Materials and Methods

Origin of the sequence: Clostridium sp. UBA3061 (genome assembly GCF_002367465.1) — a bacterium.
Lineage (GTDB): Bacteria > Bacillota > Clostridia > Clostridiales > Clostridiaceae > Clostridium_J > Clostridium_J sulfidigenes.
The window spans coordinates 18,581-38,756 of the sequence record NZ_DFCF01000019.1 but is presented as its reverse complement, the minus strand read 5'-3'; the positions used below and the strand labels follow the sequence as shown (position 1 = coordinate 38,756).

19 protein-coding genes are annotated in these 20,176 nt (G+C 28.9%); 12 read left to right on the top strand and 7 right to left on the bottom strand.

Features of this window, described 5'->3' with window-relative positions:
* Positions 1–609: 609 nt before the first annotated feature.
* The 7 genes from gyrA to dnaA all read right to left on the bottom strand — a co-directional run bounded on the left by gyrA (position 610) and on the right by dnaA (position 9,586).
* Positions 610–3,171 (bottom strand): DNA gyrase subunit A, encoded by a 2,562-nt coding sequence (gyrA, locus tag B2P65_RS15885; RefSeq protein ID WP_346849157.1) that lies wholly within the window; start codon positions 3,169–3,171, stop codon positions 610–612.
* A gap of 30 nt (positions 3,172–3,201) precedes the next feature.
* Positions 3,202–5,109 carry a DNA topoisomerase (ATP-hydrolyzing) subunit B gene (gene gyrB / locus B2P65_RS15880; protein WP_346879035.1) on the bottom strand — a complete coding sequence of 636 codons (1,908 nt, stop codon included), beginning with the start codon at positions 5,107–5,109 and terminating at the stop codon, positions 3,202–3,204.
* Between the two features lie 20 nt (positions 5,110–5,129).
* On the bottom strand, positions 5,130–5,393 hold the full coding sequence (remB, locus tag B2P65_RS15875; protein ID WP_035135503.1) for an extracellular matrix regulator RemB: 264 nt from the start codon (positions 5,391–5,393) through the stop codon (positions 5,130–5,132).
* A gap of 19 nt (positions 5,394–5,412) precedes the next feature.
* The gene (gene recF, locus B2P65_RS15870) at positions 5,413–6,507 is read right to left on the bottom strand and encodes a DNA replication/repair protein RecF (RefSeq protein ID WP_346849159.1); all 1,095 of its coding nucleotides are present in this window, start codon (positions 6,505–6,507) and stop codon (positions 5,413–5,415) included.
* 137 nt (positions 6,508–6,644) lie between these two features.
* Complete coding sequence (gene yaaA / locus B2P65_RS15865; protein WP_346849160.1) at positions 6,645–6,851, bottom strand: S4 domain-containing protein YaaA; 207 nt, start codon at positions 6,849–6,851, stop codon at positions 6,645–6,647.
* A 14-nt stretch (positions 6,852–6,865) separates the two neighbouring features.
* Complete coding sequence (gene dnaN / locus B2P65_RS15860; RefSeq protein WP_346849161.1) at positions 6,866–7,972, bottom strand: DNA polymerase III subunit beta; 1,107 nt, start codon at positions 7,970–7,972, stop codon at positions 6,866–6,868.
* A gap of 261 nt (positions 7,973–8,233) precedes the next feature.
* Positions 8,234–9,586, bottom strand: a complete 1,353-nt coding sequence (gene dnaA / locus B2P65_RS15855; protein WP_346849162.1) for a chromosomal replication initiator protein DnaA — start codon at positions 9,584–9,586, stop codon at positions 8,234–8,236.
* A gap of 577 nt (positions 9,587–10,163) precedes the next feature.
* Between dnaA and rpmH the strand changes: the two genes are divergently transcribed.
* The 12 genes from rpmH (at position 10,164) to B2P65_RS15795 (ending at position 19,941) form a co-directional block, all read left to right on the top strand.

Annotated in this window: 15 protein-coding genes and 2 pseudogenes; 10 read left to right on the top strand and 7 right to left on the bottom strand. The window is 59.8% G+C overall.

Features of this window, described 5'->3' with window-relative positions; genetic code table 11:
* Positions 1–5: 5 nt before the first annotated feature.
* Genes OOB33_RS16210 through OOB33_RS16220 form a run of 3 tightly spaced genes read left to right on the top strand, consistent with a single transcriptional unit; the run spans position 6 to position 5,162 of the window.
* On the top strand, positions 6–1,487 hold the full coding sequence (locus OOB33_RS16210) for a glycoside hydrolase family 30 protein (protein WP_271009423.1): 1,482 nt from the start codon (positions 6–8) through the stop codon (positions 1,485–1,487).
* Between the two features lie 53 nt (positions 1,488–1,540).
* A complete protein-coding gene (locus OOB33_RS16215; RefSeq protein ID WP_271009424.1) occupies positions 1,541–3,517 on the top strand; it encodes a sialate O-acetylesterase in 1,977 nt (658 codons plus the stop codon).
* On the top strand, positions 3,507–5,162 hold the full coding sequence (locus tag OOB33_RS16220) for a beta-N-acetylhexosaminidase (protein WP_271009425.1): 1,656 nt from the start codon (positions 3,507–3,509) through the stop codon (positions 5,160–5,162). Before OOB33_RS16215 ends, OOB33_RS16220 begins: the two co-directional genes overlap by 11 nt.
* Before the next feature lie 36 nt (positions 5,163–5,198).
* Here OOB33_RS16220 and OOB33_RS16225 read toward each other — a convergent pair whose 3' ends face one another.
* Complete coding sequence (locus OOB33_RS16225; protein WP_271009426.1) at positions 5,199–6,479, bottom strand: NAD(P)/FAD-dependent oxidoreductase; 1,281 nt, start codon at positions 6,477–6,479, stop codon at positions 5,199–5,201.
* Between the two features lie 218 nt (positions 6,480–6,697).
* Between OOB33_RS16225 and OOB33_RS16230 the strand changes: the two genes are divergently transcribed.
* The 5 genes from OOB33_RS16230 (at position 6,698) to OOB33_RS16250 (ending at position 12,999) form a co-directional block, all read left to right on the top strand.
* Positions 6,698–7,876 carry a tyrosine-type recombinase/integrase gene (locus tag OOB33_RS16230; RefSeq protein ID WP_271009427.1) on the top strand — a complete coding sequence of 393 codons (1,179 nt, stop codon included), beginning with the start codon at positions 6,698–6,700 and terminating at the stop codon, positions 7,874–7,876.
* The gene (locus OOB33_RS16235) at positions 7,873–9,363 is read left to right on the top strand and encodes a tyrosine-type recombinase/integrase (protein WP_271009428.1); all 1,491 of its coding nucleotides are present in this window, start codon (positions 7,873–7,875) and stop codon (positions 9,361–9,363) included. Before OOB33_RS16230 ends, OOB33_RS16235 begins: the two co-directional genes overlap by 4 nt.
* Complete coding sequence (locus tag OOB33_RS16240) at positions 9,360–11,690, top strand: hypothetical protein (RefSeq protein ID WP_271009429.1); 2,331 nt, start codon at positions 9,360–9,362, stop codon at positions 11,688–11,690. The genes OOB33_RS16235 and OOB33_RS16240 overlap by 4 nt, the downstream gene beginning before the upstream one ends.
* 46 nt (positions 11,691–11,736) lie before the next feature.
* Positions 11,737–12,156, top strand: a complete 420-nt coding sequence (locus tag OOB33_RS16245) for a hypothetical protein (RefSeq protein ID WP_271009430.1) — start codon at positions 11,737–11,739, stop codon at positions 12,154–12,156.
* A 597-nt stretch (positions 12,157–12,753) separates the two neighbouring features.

The ACS follows a protocol for developing and disseminating guidelines that is designed to maintain transparency, consistency, and rigor.27, 28 This process includes the use of systematic evidence reviews on the topic, consideration of the overall balance of benefits and harms of interventions and patient preferences, a guidelines panel of scientific experts without any direct professional specialization in the issue under review, a transparent disclosure and management process that minimize biases and conflicts of interest, explicit explanation of the logical relationships between screening interventions and health outcomes, and ratings of both the quality of evidence and the strength of the recommendations. The ACS Guideline Development Group (GDG), a multidisciplinary panel of volunteers comprising generalist clinicians, biostatisticians, epidemiologists, economists, and a patient representative, is charged with the development and update of the ACS cancer screening guidelines. The GDG has full responsibility for interpretation of the evidence, formulating the recommendations, deliberation and voting on the recommendations and strength, and writing the guideline. A record of voting on the recommendations is kept without attribution. While the GDG attempts to achieve complete agreement, a three-quarters majority is considered acceptable for adopting a recommendation and assigning strength. For the update of the CRC screening guideline, a subcommittee consisting of 6 GDG members had primary responsibility for reviewing the evidence, drafting recommendations, and preparing the manuscript for publication, although the entire GDG reviewed and voted on the updated guideline. ACS staff members served as guideline methodologists and in an administrative capacity to support the GDG. ACS staff members also contributed cancer screening and CRC expertise to the GDG evaluation of the evidence and participated in preparation of the manuscript but did not formulate recommendations or vote to approve the final guideline. Guideline development is supported by ACS general operating funds. Individuals with recognized clinical and research expertise in the areas of CRC natural history, detection, diagnosis, and decision making were invited to advise the GDG and to provide broader knowledge and understanding of the complexity of CRC screening (see Supporting Information). The GDG consulted the expert advisors at several stages in the guideline development process: the expert advisors were requested to respond to questions about the key evidence questions and the evidence and logic underlying screening recommendations and to assess the primary evidence reports and suggest additional data for consideration. In addition, they served as external reviewers of the draft recommendation statements and the guideline manuscript before publication. Participants (GDG members, ACS staff, expert advisors) in all stages of the guideline development process were required to disclose all financial and nonfinancial (personal, intellectual, practice-related) relationships and activities that might be perceived as posing a conflict of interest in the update of the CRC screening guideline. The GDG chairpersons had the responsibility to ensure balanced perspectives were considered in deliberations and decision making. For the update of the CRC screening guideline, the GDG chose to use 2 reports commissioned by the US Preventive Services Task Force (USPSTF) for its 2016 CRC screening recommendation update as sources of evidence to inform recommendations: a systematic evidence review on CRC screening and a report of simulation modeling findings from the Cancer Intervention and Surveillance Modeling Network (CISNET) CRC group.26, 29-31 The evidence synthesis conducted for the USPSTF addressed 3 issues: the effectiveness of screening in reducing incidence and mortality from CRC, the test performance characteristics of different screening tests for detecting CRC and important precursor lesions, and the adverse effects associated with different screening tests. Three microsimulation models of CRC screening developed as part of the CISNET consortium estimated the impact of a variety of programmatic screening strategies for the screening-eligible US population. The CISNET-CRC group consists of 3 CRC microsimulation models that were independently developed for the evaluation of interventions, and their use to date principally has focused on screening. The 3 models differ somewhat in their underlying assumptions about the natural history of CRC, which allows for estimation of outcomes based on these different assumptions. The CISNET-CRC models include: 1) MISCAN-CRC, with investigators from Erasmus University Medical Center and Memorial Sloan Kettering Cancer Center; 2) SimCRC from the University of Minnesota and Massachusetts General Hospital; and 3) CRC-SPIN from RAND Corporation.32 To gain additional understanding of outcomes associated with different screening strategies (particularly starting age) for black and white adults, the ACS commissioned a modeling study by the MISCAN and SimCRC investigators (2 of the CISNET modeling groups) that extended the previous analysis conducted for the USPSTF. The objective was to assess the potential benefit (lifeyears gained and CRC deaths averted) and the burden of different CRC screening strategies for black and white women and men.33 Subsequently, the GDG determined that recent evidence demonstrating a significant increase in CRC incidence among individuals younger than 55 years, which was attributable to a strong birth-cohort effect,3 warranted a reevaluation of the optimal age to start screening in the average-risk population. Additional modeling analyses by the MISCAN investigators incorporated recent Surveillance, Epidemiology, and End Results (SEER) incidence data and evaluated screening outcomes for the general US population.34 Analyses of outcomes for race-specific and sexspecific groups by MISCAN and SimCRC, which initially were carried out under the assumption of stable incidence, were repeated to incorporate recent SEER incidence data.33 Under the direction of the GDG, the ACS staff performed a supplemental literature review to examine differential risk and screening outcomes in racial and ethnic subgroups. In addition, literature searches were conducted to identify relevant new studies that have addressed screening outcomes since completion of the USPSTF evidence review. The GDG also examined data provided by the ACS Surveillance and Health Services Research Program on disease burden using data from the SEER program.35 Unless otherwise indicated, all incidence and mortality rates are per 100,000 person-years and age-adjusted to the US standard population. While the primary source of evidence for this guideline used a different rating system for the appraisal of evidence,26, 29 the GDG applied the principles of the Grades of Recommendations, Assessment, Development, and Evaluation (GRADE) and GRADE Evidence-to-Decision (EtD) frameworks in formulating and assigning the strength of recommendations.36, 37 The principal GRADE decision-making criteria are: 1) balance between desirable and undesirable effects—the greater the difference between desirable and undesirable effects, the higher the likelihood that a strong recommendation is warranted, and the narrower the difference, the higher the likelihood that a qualified recommendation is warranted; 2) quality of evidence—the higher the quality of evidence, the higher the likelihood that a strong recommendation is warranted; and 3) values and preferences—the greater the uniformity or certainty in values and preferences, the higher the likelihood that a strong recommendation is warranted. Each recommendation was designated by the GDG as either strong or qualified, in accordance with GRADE guidance.38 A strong recommendation conveys the consensus that the benefits of adherence to the intervention outweigh the undesirable effects and that most patients would choose the intervention. A qualified recommendation indicates there is clear evidence of benefit (or harm) but less certainty either about the balance of benefits and harms or about patients’ values and preferences, which could lead to different individual decisions. Additional elements included in the GRADE EtD framework and considered in this guideline are the impact on health equity, feasibility, and acceptability.37 The ACS does not apply cost and resource use as a decision-making criterion for recommendations. Actual costs of CRC screening tests and follow-up examinations vary widely in the United States, and costs, coverage, and reimbursement may be important considerations for individuals when making decisions about screening tests (see Patient considerations of cost and reimbursement, below). Before final preparation of a manuscript for publication, the guideline was submitted to the ACS Mission Outcomes Committee and Board of Directors for review and approval of the proposed recommendations. The expert advisors and representatives from 30 relevant outside organizations were then invited to participate in an external review of the guideline. Responses were documented and reviewed by the GDG to determine whether modifications in the recommendations or narrative were warranted, and adopted changes were incorporated in the final manuscript.